The new hires will most likely be coders, or people looking for a career in software development, where Networking skills will be just the minimum necessary to write the code.

The important part here is that money will start flowing from Partners towards DevNet certifications and training.

The process will create a force towards coding and automation, they will eventually evolve from being initiatives of a few individuals inside Partners, to be an actual business, driving budgets and being a differentiation factor against competitors.

The most powerful driving forces for the whole DevNet initiative will be education and training. Cisco has a long experience in training, Partner Programs and Channel. The same tools will be used to shift the industry with the support of Partners, at the same time getting more software companies onboard.

DevNet for existing software companies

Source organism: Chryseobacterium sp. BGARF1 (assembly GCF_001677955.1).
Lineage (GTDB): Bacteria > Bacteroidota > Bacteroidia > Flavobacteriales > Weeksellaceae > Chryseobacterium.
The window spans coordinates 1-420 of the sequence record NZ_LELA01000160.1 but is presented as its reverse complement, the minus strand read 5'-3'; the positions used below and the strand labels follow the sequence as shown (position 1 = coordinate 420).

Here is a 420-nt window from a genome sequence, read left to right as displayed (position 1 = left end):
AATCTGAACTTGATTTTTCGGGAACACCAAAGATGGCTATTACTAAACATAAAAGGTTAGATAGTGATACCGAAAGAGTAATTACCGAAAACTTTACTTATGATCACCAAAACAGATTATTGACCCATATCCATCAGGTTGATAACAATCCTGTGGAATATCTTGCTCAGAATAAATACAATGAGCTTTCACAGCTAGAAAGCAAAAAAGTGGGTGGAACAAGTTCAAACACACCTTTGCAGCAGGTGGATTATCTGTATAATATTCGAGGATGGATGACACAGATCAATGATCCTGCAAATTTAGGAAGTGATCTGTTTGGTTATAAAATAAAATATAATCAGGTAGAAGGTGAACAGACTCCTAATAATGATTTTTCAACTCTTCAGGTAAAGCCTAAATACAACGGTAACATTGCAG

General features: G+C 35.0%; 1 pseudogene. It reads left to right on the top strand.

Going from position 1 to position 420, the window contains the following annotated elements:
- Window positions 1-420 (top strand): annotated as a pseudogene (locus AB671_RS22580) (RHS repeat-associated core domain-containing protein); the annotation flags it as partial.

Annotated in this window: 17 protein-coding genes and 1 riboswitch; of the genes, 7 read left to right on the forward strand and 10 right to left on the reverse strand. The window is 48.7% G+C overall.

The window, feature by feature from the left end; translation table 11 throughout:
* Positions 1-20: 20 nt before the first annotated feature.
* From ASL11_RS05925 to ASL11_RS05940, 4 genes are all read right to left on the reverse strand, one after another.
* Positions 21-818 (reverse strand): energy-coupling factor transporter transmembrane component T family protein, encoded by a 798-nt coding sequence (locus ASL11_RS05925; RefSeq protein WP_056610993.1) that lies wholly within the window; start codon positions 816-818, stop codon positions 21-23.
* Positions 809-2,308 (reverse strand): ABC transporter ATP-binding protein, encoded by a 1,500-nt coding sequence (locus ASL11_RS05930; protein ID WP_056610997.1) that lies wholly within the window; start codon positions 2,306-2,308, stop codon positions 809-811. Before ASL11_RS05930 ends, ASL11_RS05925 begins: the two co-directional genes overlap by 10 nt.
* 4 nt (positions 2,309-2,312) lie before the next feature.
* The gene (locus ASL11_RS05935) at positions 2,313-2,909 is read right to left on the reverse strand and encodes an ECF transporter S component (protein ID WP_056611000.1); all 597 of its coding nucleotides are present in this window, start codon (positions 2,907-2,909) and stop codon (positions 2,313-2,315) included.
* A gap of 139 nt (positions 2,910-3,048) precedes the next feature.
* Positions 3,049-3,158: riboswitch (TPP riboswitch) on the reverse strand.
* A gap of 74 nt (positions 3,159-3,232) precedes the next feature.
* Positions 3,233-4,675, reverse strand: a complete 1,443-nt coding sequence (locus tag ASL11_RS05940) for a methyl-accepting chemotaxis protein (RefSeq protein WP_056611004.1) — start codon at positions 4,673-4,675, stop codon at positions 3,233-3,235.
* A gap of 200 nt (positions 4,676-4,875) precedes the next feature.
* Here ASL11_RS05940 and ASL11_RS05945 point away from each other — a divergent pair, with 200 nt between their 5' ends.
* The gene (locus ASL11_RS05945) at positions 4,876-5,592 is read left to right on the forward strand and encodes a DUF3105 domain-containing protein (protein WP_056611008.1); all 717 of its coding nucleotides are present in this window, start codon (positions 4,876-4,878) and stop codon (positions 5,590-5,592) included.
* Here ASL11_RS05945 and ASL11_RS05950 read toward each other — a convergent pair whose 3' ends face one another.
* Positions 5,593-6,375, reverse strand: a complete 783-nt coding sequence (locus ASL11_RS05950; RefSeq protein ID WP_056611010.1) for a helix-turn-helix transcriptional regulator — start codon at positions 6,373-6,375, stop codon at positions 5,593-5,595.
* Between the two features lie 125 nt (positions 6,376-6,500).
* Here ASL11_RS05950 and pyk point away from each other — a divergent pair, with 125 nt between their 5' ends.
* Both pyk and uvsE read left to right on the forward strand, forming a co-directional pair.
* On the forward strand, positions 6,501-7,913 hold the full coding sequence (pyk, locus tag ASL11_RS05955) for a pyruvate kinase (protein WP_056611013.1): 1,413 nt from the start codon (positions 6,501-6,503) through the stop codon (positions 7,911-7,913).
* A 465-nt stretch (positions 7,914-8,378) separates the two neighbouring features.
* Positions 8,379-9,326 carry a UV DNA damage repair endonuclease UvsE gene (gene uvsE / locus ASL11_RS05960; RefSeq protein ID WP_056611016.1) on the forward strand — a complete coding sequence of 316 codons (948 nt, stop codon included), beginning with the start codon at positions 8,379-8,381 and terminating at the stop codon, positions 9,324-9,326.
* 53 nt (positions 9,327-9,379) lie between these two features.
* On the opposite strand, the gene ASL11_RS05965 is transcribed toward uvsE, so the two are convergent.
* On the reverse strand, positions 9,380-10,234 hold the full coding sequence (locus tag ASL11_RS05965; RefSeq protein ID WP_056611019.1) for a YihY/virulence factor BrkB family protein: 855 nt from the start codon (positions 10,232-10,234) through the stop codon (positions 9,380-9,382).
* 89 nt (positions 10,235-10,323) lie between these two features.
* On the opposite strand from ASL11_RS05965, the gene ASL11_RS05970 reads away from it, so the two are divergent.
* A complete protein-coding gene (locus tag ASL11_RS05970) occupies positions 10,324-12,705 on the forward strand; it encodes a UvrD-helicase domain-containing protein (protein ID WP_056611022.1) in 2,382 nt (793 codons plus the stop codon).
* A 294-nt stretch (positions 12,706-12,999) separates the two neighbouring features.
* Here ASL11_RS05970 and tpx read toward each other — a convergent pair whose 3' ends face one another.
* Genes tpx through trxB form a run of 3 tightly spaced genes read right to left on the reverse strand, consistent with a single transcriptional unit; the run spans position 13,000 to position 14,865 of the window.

The third path for DevNet will be to create an ecosystem of developers. I would not be surprised to see something like an AppStore for automation coming soon.

When Iphone launched on June 2007, only apps developed by Apple where available. On July 2008 AppStore was launched. Steve Jobs was initially against running 3rd party software on the platform but he changed is mind eventually and we all know how it went.

HPE tried to do something like that and failed. The idea maybe was right but the execution wasn’t.

AppHosting on Cat9k is a reality today, some open source projects are already Cisco Validated and other proprietary solutions are Cisco-Approved.

Solutions that pass Cisco compatibility testing will be certified as Cisco Compatible

They are just a few today but as the adoption of platforms like DNA Center and NSO grow along with the professional skills (a.k.a. DevNet certified professionals) the numbers will increase.